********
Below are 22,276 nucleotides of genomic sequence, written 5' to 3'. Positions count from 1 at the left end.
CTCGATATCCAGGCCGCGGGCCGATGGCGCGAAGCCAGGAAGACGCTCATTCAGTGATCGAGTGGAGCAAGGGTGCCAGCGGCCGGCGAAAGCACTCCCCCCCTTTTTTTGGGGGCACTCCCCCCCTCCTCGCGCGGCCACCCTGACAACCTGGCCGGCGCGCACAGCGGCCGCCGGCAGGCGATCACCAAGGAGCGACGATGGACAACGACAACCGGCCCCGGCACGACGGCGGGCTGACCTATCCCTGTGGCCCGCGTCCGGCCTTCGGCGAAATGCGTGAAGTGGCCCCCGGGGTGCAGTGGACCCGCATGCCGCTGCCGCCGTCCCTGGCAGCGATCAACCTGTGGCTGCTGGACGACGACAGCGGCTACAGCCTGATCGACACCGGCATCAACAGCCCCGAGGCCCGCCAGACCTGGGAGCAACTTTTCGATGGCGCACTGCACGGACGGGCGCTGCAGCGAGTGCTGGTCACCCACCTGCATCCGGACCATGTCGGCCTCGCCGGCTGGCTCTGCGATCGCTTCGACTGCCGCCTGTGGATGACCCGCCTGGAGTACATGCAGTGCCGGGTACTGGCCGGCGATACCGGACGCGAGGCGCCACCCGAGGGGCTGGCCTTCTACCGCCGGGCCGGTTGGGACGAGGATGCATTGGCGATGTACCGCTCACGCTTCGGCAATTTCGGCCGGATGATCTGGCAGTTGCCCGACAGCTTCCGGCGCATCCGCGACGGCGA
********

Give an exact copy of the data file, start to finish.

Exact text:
Below are 22,276 nucleotides of genomic sequence, written 5' to 3'. Positions count from 1 at the left end.
CTCGATATCCAGGCCGCGGGCCGATGGCGCGAAGCCAGGAAGACGCTCATTCAGTGATCGAGTGGAGCAAGGGTGCCAGCGGCCGGCGAAAGCACTCCCCCCCTTTTTTTGGGGGCACTCCCCCCCTCCTCGCGCGGCCACCCTGACAACCTGGCCGGCGCGCACAGCGGCCGCCGGCAGGCGATCACCAAGGAGCGACGATGGACAACGACAACCGGCCCCGGCACGACGGCGGGCTGACCTATCCCTGTGGCCCGCGTCCGGCCTTCGGCGAAATGCGTGAAGTGGCCCCCGGGGTGCAGTGGACCCGCATGCCGCTGCCGCCGTCCCTGGCAGCGATCAACCTGTGGCTGCTGGACGACGACAGCGGCTACAGCCTGATCGACACCGGCATCAACAGCCCCGAGGCCCGCCAGACCTGGGAGCAACTTTTCGATGGCGCACTGCACGGACGGGCGCTGCAGCGAGTGCTGGTCACCCACCTGCATCCGGACCATGTCGGCCTCGCCGGCTGGCTCTGCGATCGCTTCGACTGCCGCCTGTGGATGACCCGCCTGGAGTACATGCAGTGCCGGGTACTGGCCGGCGATACCGGACGCGAGGCGCCACCCGAGGGGCTGGCCTTCTACCGCCGGGCCGGTTGGGACGAGGATGCATTGGCGATGTACCGCTCACGCTTCGGCAATTTCGGCCGGATGATCTGGCAGTTGCCCGACAGCTTCCGGCGCATCCGCGACGGCGA